My second summer in Colorado was spent entirely in another segment of alpine tundra, 10 solid weeks working above 12,000 ft (3,650 m) at Niwot Ridge, though living a couple thousand feet lower. One of those grand formative experiences available in youth, that summer left me with many fond memories and a new store of knowledge. But memories fade and knowledge grows dusty with disuse.
Last summer, visiting yet another chunk of alpine terrain, I discovered that the names of plants I'd been introduced to so long ago popped happily into my head, like old friends, when I saw them again. There they were: alpine avens and phlox, chiming bells and spring beauty, clovers and saxifrages and bistorts. And, yes, there were some who did need a fresh introduction, as acquaintances will when you meet them at class reunions decades later.
Our first visit to Summit Lake Park on Mt. Evans in early July was at the height of spring. Most of the lake was still locked in ice. The entire growing season must fit into a short span of weeks, and, of course, it can snow or hail anytime. At 12,800 feet (3,900 m), it's a tough place to make a living.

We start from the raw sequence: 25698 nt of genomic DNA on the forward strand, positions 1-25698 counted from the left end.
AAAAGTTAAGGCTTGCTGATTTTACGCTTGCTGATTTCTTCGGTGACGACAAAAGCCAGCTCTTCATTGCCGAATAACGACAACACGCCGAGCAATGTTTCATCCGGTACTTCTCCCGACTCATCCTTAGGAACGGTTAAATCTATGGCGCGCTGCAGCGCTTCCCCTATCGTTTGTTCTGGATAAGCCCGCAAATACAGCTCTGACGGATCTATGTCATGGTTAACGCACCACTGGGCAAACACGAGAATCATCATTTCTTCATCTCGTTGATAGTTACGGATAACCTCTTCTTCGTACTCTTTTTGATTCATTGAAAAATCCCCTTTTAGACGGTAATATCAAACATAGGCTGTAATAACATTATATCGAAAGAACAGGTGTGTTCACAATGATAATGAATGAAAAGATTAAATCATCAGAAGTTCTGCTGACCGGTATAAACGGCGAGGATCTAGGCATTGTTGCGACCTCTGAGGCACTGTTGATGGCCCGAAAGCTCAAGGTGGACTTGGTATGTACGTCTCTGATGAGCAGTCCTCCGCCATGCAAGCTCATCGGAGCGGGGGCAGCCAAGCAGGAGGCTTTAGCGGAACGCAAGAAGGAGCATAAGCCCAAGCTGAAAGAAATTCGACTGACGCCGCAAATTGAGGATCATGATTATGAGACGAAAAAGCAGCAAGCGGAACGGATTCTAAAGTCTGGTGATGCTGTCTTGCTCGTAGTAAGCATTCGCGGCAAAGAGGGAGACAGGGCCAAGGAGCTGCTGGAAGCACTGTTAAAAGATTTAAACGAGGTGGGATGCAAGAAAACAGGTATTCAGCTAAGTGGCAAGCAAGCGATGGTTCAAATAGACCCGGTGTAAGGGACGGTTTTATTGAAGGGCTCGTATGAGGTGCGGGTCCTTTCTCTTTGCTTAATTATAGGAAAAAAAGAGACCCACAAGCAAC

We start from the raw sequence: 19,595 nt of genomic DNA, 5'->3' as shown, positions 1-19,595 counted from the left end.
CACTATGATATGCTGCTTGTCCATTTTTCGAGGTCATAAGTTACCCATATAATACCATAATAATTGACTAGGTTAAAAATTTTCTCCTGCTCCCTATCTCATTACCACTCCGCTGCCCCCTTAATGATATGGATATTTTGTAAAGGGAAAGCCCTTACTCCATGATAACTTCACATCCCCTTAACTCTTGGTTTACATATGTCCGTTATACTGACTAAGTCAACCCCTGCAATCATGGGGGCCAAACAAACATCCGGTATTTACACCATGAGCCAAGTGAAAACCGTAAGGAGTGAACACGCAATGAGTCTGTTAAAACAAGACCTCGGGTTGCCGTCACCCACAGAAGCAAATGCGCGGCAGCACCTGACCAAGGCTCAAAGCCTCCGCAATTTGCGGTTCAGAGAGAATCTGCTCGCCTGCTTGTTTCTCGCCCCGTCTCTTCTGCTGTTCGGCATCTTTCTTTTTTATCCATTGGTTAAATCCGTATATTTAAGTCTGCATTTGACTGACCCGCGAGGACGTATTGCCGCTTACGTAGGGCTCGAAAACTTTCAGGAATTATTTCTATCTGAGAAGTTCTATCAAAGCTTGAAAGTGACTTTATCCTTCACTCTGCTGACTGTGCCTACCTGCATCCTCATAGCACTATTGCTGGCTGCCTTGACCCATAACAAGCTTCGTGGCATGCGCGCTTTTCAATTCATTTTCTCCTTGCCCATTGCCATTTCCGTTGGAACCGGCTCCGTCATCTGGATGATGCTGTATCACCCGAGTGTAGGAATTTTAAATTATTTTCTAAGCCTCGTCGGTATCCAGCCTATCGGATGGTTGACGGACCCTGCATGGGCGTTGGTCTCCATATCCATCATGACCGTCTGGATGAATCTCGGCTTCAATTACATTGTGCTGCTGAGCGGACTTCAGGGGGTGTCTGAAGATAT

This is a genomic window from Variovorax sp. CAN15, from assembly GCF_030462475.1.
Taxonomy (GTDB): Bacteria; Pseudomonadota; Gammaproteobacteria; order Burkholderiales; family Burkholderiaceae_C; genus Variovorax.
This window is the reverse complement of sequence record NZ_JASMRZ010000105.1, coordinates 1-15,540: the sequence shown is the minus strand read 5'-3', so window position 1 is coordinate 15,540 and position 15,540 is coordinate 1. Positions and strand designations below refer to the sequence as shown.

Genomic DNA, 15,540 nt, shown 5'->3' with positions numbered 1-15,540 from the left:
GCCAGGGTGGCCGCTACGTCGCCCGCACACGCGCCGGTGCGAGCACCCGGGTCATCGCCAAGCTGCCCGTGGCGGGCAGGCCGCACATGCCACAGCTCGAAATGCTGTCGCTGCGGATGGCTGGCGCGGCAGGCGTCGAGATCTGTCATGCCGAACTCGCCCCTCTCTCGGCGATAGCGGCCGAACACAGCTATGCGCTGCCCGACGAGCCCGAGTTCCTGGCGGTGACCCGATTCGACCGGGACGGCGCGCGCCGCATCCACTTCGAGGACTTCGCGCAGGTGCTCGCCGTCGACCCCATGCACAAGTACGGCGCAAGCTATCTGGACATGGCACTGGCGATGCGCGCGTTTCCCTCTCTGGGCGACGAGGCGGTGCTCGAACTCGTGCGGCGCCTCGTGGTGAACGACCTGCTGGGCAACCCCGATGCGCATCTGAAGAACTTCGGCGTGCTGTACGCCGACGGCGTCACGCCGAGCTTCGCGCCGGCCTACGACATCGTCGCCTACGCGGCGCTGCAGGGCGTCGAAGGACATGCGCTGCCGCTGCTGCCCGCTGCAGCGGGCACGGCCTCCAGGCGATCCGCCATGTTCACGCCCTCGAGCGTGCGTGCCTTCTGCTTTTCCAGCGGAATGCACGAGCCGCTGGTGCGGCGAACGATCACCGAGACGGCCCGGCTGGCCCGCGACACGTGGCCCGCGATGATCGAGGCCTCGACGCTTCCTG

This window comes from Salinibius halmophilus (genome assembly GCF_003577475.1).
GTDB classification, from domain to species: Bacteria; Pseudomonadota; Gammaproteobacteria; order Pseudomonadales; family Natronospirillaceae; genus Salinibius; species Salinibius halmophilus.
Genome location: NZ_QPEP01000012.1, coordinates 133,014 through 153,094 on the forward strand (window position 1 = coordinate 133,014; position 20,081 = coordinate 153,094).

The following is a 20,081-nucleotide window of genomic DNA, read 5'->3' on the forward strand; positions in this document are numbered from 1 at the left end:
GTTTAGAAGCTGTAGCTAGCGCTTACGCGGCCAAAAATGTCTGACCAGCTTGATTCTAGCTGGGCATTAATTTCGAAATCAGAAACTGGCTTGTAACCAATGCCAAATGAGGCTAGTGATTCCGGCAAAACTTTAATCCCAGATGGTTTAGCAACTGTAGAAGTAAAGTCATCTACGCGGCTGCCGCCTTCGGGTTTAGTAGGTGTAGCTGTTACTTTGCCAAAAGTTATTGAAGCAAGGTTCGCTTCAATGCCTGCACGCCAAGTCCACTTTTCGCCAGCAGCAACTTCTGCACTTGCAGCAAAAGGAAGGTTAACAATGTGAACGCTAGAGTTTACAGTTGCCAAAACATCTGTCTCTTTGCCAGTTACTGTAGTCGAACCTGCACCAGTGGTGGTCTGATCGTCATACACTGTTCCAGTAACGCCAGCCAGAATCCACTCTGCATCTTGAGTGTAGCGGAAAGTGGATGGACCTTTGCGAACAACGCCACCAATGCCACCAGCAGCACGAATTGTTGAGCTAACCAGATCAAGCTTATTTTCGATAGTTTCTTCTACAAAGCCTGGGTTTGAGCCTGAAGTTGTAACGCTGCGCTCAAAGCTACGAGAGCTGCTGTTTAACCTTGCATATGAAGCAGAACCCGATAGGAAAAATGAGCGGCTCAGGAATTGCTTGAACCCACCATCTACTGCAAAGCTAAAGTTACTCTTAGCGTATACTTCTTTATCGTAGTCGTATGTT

At the peak of summer, though, alpine tundra is lush, fascinating, and diverse. Among outcrops and loose boulders are meadows of wildflowers, grasses, and sedges. All are slow-growing and long-lived, unless they get munched by the few species of herbivores who are adapted to the area.
Plants hug the ground: even shrubs like willows, tucked into protective spots, will be no more than an inch or two (3-5 cm) tall. Many of the wildflowers are cushion plants, others are tucked into crevices away from wind, as this Spring Beauty demonstrates. The interpretive sign reminds us not to trample them; they "grow by the inch, die by the foot." Only a few stomps off-trail can destroy decades of growth.
The largest mammals include these Rocky Mountain goats, "watchable wildlife" at this location. Visitors regularly marvel at their agility on the boulders and cliffs. Sometimes we might also see Elk or Bighorn Sheep, even here on the tundra. Yellow-bellied Marmots (much like the eastern Woodchuck) and the tiny Pika also scramble among the fellfields harvesting hay to store for the long winter.
Tomorrow I'll introduce some of these plant pals rediscovered last summer.
The Sequel: Wintry Wildflowers